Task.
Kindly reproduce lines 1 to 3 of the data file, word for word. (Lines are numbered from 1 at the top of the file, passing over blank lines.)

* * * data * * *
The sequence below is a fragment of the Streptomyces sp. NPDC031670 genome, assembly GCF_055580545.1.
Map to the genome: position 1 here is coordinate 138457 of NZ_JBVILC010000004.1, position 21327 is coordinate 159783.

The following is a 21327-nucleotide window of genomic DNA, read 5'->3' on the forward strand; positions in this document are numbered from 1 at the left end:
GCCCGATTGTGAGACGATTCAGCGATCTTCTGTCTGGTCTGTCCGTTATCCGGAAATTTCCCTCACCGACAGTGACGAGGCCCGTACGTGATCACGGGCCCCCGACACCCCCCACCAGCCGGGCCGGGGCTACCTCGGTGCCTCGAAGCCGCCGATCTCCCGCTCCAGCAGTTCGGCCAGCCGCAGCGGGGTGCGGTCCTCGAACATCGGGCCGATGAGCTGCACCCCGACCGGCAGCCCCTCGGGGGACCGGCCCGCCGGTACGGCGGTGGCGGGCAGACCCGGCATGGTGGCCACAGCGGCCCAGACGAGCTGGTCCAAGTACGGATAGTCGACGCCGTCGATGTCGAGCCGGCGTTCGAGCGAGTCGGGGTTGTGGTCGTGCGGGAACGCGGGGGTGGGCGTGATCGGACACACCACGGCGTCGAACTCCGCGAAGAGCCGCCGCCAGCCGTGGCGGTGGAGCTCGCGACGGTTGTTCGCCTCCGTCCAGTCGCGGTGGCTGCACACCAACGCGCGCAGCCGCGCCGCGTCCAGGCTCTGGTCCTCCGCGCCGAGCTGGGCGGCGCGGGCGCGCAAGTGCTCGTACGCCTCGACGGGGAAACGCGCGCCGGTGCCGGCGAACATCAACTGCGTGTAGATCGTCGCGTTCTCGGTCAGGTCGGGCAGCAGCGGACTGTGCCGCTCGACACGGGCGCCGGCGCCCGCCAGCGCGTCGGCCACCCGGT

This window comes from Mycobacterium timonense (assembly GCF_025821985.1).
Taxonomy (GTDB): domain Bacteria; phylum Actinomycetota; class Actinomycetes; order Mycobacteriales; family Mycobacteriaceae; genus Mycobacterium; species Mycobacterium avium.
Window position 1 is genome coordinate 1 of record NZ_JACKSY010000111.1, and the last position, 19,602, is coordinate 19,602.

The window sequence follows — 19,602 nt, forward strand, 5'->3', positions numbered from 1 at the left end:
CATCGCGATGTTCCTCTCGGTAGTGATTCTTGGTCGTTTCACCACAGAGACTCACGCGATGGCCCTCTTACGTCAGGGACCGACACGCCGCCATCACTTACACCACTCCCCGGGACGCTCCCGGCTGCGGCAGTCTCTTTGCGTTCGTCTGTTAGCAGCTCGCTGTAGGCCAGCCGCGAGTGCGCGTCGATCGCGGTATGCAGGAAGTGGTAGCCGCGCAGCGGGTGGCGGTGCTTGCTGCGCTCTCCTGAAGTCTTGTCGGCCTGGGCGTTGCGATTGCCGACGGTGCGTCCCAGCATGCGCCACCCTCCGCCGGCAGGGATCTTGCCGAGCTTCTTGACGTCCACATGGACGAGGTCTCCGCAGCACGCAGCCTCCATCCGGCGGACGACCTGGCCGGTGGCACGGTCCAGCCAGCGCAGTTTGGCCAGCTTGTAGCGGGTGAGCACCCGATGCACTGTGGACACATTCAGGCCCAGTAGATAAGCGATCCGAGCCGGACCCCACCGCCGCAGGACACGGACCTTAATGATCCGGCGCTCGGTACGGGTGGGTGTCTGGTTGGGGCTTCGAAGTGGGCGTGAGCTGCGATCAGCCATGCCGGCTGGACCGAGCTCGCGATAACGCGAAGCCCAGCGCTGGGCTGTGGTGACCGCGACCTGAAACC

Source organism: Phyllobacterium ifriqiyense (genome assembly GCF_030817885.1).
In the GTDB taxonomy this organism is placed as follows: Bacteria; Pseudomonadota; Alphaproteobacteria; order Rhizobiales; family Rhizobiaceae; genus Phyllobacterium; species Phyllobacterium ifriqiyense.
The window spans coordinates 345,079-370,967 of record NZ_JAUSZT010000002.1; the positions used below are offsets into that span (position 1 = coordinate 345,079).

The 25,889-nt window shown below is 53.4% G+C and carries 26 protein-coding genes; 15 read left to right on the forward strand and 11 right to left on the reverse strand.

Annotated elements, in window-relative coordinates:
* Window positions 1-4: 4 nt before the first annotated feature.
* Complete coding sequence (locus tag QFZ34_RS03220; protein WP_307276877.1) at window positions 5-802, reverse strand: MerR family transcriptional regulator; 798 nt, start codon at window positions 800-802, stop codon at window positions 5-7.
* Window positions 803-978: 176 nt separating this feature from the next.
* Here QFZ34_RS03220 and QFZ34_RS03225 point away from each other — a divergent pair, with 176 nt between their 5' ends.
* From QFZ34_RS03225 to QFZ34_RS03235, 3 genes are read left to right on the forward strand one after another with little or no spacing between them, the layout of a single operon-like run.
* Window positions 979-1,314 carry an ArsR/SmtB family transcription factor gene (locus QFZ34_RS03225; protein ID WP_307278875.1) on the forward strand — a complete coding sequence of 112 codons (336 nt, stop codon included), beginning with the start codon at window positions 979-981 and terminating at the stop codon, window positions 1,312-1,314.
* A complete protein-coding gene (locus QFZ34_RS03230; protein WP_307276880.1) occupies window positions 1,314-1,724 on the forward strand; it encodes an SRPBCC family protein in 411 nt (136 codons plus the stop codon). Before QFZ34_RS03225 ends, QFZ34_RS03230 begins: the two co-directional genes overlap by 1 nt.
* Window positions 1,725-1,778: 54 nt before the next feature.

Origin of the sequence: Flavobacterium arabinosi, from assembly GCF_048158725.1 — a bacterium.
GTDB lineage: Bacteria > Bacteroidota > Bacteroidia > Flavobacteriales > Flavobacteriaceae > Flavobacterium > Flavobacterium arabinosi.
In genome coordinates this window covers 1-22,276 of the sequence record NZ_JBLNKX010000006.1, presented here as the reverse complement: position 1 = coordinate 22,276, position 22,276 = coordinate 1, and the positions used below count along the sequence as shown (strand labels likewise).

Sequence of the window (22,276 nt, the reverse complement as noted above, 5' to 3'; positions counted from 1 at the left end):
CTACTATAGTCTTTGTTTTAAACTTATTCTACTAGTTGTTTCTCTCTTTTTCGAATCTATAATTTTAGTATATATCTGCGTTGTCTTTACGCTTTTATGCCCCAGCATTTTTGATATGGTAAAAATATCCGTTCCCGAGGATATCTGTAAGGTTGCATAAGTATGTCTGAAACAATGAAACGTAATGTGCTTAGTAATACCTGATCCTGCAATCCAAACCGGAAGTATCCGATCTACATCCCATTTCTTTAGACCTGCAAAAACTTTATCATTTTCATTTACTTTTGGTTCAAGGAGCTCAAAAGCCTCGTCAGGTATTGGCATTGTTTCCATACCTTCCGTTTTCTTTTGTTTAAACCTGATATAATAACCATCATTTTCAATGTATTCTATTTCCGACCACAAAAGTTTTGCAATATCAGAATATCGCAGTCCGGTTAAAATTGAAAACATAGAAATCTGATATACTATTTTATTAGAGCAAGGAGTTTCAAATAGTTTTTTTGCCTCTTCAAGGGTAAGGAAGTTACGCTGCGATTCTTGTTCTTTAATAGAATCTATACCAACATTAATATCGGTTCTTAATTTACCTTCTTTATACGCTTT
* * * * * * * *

The sequence below is a fragment of the Streptomyces sp. NPDC031670 genome, assembly GCF_055580545.1.
Map to the genome: position 1 here is coordinate 138457 of NZ_JBVILC010000004.1, position 21327 is coordinate 159783.

The following is a 21327-nucleotide window of genomic DNA, read 5'->3' on the forward strand; positions in this document are numbered from 1 at the left end: